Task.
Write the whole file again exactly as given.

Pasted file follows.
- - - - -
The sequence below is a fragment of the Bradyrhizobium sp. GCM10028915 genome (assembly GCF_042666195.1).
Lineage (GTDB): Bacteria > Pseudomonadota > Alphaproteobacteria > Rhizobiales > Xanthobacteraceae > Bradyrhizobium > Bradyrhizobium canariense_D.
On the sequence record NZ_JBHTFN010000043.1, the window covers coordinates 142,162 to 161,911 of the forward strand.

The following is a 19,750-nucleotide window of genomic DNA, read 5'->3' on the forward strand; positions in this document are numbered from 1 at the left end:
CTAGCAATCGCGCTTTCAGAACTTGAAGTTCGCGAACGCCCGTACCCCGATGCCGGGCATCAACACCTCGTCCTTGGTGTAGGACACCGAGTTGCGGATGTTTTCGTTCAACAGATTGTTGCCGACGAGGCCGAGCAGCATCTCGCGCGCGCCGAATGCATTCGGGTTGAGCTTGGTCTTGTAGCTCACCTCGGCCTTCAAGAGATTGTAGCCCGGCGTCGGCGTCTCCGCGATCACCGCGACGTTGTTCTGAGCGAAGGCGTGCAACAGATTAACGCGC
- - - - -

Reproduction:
The sequence below is a fragment of the Bradyrhizobium sp. GCM10028915 genome (assembly GCF_042666195.1).
Lineage (GTDB): Bacteria > Pseudomonadota > Alphaproteobacteria > Rhizobiales > Xanthobacteraceae > Bradyrhizobium > Bradyrhizobium canariense_D.
On the sequence record NZ_JBHTFN010000043.1, the window covers coordinates 142,162 to 161,911 of the forward strand.

The following is a 19,750-nucleotide window of genomic DNA, read 5'->3' on the forward strand; positions in this document are numbered from 1 at the left end:
CTAGCAATCGCGCTTTCAGAACTTGAAGTTCGCGAACGCCCGTACCCCGATGCCGGGCATCAACACCTCGTCCTTGGTGTAGGACACCGAGTTGCGGATGTTTTCGTTCAACAGATTGTTGCCGACGAGGCCGAGCAGCATCTCGCGCGCGCCGAATGCATTCGGGTTGAGCTTGGTCTTGTAGCTCACCTCGGCCTTCAAGAGATTGTAGCCCGGCGTCGGCGTCTCCGCGATCACCGCGACGTTGTTCTGAGCGAAGGCGTGCAACAGATTAACGCGC